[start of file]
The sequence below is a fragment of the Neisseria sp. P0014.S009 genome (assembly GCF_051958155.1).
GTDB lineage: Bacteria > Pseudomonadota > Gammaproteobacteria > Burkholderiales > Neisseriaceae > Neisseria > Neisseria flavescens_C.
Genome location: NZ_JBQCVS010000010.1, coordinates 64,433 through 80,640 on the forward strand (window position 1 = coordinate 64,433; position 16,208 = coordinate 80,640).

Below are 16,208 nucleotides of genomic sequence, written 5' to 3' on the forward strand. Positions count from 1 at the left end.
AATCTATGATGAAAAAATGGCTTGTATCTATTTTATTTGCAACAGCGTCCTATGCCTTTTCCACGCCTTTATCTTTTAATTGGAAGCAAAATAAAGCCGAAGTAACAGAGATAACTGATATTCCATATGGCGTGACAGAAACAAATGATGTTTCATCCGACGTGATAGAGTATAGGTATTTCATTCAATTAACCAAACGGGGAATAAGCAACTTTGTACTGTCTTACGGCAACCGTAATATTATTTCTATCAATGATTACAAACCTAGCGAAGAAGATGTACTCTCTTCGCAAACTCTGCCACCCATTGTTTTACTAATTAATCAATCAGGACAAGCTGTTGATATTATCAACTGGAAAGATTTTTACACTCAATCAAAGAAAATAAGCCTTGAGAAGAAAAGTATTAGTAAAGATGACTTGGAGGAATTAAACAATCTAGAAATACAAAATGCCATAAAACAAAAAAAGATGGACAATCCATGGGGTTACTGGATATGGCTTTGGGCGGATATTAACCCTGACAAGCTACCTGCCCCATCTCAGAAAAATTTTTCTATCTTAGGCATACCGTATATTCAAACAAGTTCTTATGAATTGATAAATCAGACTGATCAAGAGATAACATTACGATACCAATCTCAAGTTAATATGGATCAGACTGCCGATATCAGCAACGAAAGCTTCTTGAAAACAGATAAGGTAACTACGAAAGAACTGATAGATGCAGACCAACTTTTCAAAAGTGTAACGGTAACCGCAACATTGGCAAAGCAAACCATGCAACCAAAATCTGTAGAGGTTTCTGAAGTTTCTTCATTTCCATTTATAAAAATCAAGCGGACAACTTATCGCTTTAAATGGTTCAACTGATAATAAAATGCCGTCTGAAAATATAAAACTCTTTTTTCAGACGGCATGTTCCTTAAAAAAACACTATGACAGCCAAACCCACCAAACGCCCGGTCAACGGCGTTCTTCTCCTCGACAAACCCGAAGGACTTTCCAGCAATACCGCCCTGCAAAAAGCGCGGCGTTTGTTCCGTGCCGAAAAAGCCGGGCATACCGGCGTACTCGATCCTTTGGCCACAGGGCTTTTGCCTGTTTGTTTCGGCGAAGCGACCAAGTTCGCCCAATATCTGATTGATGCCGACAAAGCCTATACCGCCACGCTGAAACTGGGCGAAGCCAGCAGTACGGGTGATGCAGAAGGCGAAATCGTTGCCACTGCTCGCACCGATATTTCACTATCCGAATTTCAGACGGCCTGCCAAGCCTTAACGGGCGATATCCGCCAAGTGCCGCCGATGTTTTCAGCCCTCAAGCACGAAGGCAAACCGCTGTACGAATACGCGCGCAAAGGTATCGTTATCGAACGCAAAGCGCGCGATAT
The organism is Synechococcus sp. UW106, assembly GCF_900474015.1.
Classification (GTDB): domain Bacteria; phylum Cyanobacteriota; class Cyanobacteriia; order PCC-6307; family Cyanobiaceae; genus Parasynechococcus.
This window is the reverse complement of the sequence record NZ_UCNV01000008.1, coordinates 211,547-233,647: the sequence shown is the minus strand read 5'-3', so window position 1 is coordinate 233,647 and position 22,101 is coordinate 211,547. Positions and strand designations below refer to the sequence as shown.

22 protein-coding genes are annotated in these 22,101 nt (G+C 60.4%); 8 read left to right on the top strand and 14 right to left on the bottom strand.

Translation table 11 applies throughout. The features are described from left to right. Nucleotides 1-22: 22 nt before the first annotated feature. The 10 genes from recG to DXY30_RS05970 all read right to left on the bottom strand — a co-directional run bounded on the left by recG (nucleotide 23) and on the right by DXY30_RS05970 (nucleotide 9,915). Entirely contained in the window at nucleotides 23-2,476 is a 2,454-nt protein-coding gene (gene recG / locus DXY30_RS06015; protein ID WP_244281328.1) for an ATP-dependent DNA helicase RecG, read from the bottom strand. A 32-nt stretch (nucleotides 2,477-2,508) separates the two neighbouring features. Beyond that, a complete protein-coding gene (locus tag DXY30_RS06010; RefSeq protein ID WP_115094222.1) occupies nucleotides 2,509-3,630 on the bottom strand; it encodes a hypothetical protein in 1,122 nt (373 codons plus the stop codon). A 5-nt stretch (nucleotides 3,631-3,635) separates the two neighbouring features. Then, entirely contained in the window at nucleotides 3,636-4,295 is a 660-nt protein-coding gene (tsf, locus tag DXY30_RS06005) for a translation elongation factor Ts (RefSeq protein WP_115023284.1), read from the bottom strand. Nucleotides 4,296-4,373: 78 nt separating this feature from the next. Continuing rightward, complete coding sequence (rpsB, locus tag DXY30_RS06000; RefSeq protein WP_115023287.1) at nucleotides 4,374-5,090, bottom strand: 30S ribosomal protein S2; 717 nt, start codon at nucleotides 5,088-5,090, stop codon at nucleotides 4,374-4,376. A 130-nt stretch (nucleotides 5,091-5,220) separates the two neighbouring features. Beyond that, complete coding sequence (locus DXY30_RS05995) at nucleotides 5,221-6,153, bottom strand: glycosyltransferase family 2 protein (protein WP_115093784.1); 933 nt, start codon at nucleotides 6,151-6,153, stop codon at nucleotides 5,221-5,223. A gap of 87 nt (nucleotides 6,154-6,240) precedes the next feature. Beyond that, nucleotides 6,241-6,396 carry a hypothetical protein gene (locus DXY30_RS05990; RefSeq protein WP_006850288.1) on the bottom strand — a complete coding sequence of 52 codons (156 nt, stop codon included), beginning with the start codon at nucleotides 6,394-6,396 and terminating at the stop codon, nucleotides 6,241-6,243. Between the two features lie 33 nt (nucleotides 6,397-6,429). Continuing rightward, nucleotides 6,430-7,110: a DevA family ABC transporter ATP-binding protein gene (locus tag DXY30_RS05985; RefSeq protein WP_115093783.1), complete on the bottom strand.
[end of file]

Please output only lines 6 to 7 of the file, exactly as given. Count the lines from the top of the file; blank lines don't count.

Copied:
The organism is Synechococcus sp. UW106, assembly GCF_900474015.1.
Classification (GTDB): domain Bacteria; phylum Cyanobacteriota; class Cyanobacteriia; order PCC-6307; family Cyanobiaceae; genus Parasynechococcus.